Regulation Gone Wrong
The concept of “media regulation” has a questionable connotation in Tanzania. Since independence, regulation always existed in the sense of controlling and curtailing the market, even influencing media content. On the eve of the Arusha Declaration1967 for example, President Nyerere expressed the view that freedom of expression had to be limited in the interests of more important goals since it otherwise could harm the country’s newly adopted policy of Socialism. In this vein, private editors had a difficult time to launch independent newspapers. For decades, the only independent periodicals obtaining the permission to register were religious print media. This suffocating of media only eased when also the political system changed with the introduction of a multiparty system in 1992.
An almost complete lack of safeguards
On the other hand, regulation with the objective of safeguarding healthy, competitive markets, in which a plurality of media outlets openly discusses a plurality of viewpoints, has never existed. Until today, regulatory safeguards that prevent concentration of ownership and monopolies, for example by blocking mergers or acquisitions above a certain threshold, are lacking. In particular, there are
- Almost zero regulatory safeguards against a high concentration ownership in TV, radio, print or internet sectors: relevant provisions of the Constitution do not include any articles or clauses (sector-specific and/or competition law) aimed at preventing media concentration and monopolies. Only a regulation on foreign ownership exists;
- No regulatory safeguards against a high degree of cross-ownership between different media types (press, TV, radio, internet): There is no political or juridical awareness for the phenomenon of cross-media-concentration, effective merger control in the Tanzanian media market is missing;
- Some regulatory safeguards for the provision of media ownership transparency. Media companies register like other companies at the Business Registrations and Licensing Agency (BRELA) where they have to annually state changes in ownership structure. However, compliance, and the enforcement of existing laws or provisions is low which leads to low levels of transparency.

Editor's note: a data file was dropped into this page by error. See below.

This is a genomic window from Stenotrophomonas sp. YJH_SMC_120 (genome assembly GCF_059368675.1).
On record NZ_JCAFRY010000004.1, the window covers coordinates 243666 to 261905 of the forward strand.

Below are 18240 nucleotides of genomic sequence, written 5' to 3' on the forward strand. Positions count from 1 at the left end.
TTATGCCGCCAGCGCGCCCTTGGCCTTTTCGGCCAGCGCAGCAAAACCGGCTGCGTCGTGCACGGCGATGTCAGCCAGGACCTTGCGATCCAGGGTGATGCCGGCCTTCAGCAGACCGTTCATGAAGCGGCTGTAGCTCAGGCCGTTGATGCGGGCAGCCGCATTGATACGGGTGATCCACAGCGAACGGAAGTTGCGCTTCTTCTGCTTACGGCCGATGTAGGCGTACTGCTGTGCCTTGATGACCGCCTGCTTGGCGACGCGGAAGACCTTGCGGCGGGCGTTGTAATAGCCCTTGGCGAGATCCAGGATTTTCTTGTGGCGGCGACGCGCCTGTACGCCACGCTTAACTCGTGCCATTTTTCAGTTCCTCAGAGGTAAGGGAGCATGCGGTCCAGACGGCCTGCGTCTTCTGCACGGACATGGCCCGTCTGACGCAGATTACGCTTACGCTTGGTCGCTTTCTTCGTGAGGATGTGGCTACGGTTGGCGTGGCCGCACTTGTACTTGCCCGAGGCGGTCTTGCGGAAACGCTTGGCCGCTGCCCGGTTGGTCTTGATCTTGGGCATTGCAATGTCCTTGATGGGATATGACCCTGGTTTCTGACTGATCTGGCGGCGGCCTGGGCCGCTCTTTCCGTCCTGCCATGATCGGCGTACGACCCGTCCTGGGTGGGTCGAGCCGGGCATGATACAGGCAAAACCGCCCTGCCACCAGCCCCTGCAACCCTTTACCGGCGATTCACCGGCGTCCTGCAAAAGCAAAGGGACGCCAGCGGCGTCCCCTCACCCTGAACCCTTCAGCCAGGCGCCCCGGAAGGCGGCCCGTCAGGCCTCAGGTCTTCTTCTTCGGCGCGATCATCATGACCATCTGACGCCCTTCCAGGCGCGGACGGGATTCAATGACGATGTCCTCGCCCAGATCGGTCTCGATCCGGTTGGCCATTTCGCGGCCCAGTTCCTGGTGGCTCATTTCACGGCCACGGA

Lobby action against cross-media regulation
In 2001, media and civil society stakeholders – amongst others MCT - recommended legal action regarding cross-ownership and also on media concentration. These were among 18 proposals that were meant as a consultation in a Government-led policy formulation process. Only 3 proposals were refused to be included: the proposal on cross-ownership / media concentration, the one turning state-owned media companies into public entities and on promoting gender equality in media.
In 2009, the Government finally reacted. In the meantime, some media houses, like IPP Media, had seized the chance to invest in the media and to expand quickly, taking advantage out of the lack of regulation. Faced with this development, the Government proposed some amendments to the Information and Broadcasting Policy to regulate cross-media ownership: media owners should be obliged to opt either for electronic or print media. For those already owning both, the draft policy proposed that they should decide for one sector over the time span of five years. The Government’s official reason for this policy proposition on media ownership was to prevent media owners from using their outlets in favor of their business and political interests.
IPP Media felt unfairly targeted, and in general media owners naturally opposed the proposal. The Government however went ahead with its draft - but in an intransparent manner. Some media stakeholders were listed as participants in meetings during which the amendments were drafted - while they were not even aware that the meeting had taken place. Unsatisfied with the procedure and its content, media stakeholders stepped up their opposition to the policy proposal and eventually, under this headwind, the draft amendment was dropped .
Instead: online content regulation shies away independent voices
Currently, there are no plans to fill the regulatory gaps mentioned above. Instead, Tanzania has recently signed into law its eyebrow raising new regulation that governs social media and blogging. This law, known as the Electronic and Postal Communications (Online Content) Regulations 2017, came into effect in March 2018. Among some changes is a license fee to be charged to Tanzanians operating online radio stations and video (TV) websites. This creates significant entry barriers for potential new market entrants as well as drives existing one out of business and thus, contravenes online plurality.
Sources and related laws